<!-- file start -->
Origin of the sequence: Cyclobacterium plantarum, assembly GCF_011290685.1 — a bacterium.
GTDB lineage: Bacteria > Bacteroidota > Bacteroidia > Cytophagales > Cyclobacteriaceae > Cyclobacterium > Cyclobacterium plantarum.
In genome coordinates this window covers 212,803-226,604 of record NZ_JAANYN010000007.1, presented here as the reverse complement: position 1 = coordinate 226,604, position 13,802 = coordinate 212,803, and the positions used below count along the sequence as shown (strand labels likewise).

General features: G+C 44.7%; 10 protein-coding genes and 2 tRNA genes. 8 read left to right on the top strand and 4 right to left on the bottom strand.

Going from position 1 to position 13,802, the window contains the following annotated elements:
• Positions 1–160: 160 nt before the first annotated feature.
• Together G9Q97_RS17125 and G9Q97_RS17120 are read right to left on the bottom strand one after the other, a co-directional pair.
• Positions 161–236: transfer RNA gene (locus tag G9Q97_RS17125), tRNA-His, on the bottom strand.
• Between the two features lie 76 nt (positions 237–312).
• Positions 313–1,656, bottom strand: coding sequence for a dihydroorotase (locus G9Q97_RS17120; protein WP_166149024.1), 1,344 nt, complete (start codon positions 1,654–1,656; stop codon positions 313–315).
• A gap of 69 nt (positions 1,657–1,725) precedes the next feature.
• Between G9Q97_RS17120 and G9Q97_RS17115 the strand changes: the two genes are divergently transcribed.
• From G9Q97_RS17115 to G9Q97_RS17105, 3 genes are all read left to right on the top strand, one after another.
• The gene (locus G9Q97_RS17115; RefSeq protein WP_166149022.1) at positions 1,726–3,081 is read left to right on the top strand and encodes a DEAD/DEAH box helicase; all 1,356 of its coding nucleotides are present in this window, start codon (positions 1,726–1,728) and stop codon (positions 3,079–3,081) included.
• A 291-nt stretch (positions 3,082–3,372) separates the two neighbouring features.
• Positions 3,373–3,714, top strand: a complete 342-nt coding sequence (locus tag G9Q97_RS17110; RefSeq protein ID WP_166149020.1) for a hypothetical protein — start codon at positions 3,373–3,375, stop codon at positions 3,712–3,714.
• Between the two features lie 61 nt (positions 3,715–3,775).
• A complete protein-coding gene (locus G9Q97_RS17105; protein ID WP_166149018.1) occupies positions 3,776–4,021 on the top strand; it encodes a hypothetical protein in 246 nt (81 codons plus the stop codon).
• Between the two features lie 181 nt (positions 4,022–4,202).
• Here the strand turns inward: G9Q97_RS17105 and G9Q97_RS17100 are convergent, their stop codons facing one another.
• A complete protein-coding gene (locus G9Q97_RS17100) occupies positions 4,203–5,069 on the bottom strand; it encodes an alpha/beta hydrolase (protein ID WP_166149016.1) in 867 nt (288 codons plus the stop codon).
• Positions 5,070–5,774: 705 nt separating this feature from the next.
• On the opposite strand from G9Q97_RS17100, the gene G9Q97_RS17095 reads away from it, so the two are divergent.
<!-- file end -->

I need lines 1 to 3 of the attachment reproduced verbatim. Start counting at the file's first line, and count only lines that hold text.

Origin of the sequence: Cyclobacterium plantarum, assembly GCF_011290685.1 — a bacterium.
GTDB lineage: Bacteria > Bacteroidota > Bacteroidia > Cytophagales > Cyclobacteriaceae > Cyclobacterium > Cyclobacterium plantarum.
In genome coordinates this window covers 212,803-226,604 of record NZ_JAANYN010000007.1, presented here as the reverse complement: position 1 = coordinate 226,604, position 13,802 = coordinate 212,803, and the positions used below count along the sequence as shown (strand labels likewise).